Emory Law appoints Ahdieh K.H. Gyr Professor of Private International Law
By Emory University School of Law | Emory Law | December 1, 2014
Emory Law School has named Vice Dean Robert B. Ahdieh the K.H. Gyr Professor of Private International Law. The professorship recognizes outstanding achievement in scholarship and teaching, in disciplines including international economic law, trade, commercial arbitration, financial regulation, business transactions, conflict of laws and other fields of international law.
Ahdieh is among the world's leading scholars in international financial regulation and trade. His work revolves around questions of regulatory design, with emphasis on nontraditional modes of regulation.
"I am deeply honored to be appointed the K.H. Gyr Professor of Private International Law," Ahdieh said. "At a moment when the stability of the global economy, trade relations with both Europe and the Pacific Rim, and questions of international financial regulation are all high on the agenda of U.S. policymakers, the importance of international law and regulation could not be more apparent."
Ahdieh's book, Russia’s Constitutional Revolution—Legal Consciousness and the Transition to Democracy 1985-1996, written while he was a Yale Law School student, examines the constitutional transformation of post-Soviet Russia. Ahdieh worked and studied in Moscow, including at Moscow State Institute of International Relations and the Gorbachev Foundation.
He has also written on the review of national court decisions by international tribunals, the role of cities and states in international relations and the regulatory dynamics surrounding the global financial crisis. Ahdieh's work has appeared in leading law journals, including the Boston University Law Review, Emory Law Journal, Michigan Law Review, Minnesota Law Review, New York University Law Review and Southern California Law Review.
This spring, Ahdieh served as the Douglas McK. Brown Visiting Chair in Law at the University of British Columbia. He was a visitor at the Institute for Advanced Study from 2008 to 2009, and the 2007-2008 Microsoft/Law and Public Affairs Fellow at Princeton University's Woodrow Wilson School of Public and International Affairs.
Ahdieh has been integral to Emory Law's recent partnerships with institutions abroad, including Shanghai Jiao Tong University, City University of Hong Kong and China University of Political Science and Law. He also guided formation of the law school’s juris master degree program in 2012.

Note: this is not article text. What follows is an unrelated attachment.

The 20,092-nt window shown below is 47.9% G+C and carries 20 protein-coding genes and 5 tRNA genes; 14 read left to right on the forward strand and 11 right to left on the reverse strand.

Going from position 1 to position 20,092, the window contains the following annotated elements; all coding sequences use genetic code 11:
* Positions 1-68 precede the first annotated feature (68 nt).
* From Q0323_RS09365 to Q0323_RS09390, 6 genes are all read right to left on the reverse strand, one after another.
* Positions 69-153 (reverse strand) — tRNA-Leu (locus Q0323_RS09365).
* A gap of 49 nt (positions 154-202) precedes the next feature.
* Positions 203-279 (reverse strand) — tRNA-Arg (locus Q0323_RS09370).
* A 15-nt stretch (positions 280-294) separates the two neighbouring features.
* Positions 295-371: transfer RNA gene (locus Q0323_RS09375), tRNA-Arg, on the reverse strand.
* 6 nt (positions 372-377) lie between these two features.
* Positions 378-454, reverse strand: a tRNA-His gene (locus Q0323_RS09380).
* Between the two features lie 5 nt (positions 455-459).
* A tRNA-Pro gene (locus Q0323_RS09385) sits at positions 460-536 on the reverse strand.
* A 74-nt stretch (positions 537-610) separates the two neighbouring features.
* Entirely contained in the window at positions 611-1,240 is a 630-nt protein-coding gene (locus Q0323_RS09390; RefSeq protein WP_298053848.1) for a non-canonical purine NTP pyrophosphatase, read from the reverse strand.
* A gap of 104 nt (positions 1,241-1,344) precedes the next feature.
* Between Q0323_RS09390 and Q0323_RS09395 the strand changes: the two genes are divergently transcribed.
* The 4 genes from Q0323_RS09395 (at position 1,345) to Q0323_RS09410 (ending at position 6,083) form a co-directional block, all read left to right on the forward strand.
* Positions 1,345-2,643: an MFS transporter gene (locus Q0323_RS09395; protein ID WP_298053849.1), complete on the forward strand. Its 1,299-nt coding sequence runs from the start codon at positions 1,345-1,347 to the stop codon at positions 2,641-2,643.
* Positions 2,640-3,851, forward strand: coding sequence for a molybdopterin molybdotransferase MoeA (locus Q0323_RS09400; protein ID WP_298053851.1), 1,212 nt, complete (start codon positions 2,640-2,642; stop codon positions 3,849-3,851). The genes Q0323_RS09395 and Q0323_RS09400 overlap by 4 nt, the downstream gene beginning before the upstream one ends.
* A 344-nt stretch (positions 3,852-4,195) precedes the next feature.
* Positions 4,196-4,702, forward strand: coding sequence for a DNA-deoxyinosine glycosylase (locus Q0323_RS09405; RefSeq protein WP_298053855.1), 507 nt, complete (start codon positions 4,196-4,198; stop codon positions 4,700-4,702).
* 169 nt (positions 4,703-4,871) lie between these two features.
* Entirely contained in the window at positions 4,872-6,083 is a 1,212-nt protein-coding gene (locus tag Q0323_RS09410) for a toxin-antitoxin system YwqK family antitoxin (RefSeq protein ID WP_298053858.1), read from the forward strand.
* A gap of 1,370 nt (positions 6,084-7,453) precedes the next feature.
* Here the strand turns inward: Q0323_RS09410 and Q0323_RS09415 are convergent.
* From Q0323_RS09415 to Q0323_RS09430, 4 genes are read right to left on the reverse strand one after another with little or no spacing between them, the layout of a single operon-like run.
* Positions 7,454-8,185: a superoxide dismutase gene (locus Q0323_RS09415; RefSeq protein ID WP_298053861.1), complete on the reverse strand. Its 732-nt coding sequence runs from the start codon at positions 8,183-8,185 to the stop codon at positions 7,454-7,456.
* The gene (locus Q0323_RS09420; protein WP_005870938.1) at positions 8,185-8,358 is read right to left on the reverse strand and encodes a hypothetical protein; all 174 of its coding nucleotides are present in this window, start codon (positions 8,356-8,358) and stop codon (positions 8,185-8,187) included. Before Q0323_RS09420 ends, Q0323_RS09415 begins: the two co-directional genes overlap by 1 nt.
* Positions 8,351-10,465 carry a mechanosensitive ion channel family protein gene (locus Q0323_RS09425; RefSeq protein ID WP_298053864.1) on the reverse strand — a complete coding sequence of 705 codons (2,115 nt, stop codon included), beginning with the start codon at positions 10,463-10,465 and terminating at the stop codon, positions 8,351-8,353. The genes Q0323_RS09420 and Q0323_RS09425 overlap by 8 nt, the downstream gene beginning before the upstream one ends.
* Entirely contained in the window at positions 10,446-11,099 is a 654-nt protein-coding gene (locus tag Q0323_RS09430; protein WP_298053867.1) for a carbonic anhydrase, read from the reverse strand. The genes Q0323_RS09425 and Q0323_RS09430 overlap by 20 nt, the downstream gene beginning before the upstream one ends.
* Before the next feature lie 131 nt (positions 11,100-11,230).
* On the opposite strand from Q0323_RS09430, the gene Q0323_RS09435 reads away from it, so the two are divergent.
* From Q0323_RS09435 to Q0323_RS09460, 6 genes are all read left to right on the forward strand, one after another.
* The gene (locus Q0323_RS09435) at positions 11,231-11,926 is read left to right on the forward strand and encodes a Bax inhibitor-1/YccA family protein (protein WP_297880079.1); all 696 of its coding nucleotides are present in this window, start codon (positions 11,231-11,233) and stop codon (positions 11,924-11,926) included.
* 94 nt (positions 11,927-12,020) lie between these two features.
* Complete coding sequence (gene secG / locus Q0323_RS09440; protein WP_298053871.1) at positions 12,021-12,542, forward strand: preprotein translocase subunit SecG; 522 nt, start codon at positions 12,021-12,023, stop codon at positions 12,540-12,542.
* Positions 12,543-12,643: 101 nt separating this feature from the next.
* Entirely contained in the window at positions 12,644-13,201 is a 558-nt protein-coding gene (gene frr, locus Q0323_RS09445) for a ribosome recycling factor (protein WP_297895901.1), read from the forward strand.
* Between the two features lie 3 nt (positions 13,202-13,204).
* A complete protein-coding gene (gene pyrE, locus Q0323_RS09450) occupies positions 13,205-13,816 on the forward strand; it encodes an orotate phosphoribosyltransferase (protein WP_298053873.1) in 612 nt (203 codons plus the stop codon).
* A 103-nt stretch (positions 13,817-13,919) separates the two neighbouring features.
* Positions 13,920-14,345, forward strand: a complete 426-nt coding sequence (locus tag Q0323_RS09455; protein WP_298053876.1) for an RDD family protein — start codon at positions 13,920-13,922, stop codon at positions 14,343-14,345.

Prior to entering academia, Ahdieh's professional experience included two years as a trial attorney with the U.S. Department of Justice's Civil Division; service as an assistant to U.S. Sen. Arlen Specter's chief of staff, and work as a research associate for Zbigniew Brzezinski, at the Center for Strategic and International Studies. As a student, he spent summers working at Wilmer, Cutler & Pickering and the Department of Justice, prior to serving as a law clerk for Judge James R. Browning of the U.S. Court of Appeals for the Ninth Circuit.
Ahdieh lectures internationally, and is an engaged and well-regarded teacher—his courses at Emory Law have included comparative law, contracts, emerging markets law, international trade law, and legislation and regulation. He has also served as a visiting professor at U.S. institutions and abroad, including posts at Columbia University School of Law and Georgetown University Law Center. He is co-director of Emory’s Law's Center on Federalism and Intersystemic Governance, along with Emory Law Dean Robert A. Schapiro. Ahdieh has been faculty advisor for the Emory International Law Review since 2002, and is member of the Yale Journal of International Law advisory board.
The K.H. Gyr Professorship was established in 1987 by Emory Law alumnus Roland U. Straub 87L to honor his grandfather, the Swiss industrialist and co-founder of Landis & Gyr. The two previous holders of the chair were Professor Richard L. Doernberg and Professor David J. Bederman.
"To be successor to my late colleague, David Bederman, only adds to this special honor," Ahdieh said. "David set a high bar for anyone to follow, but I hope to do my best to live up to that standard."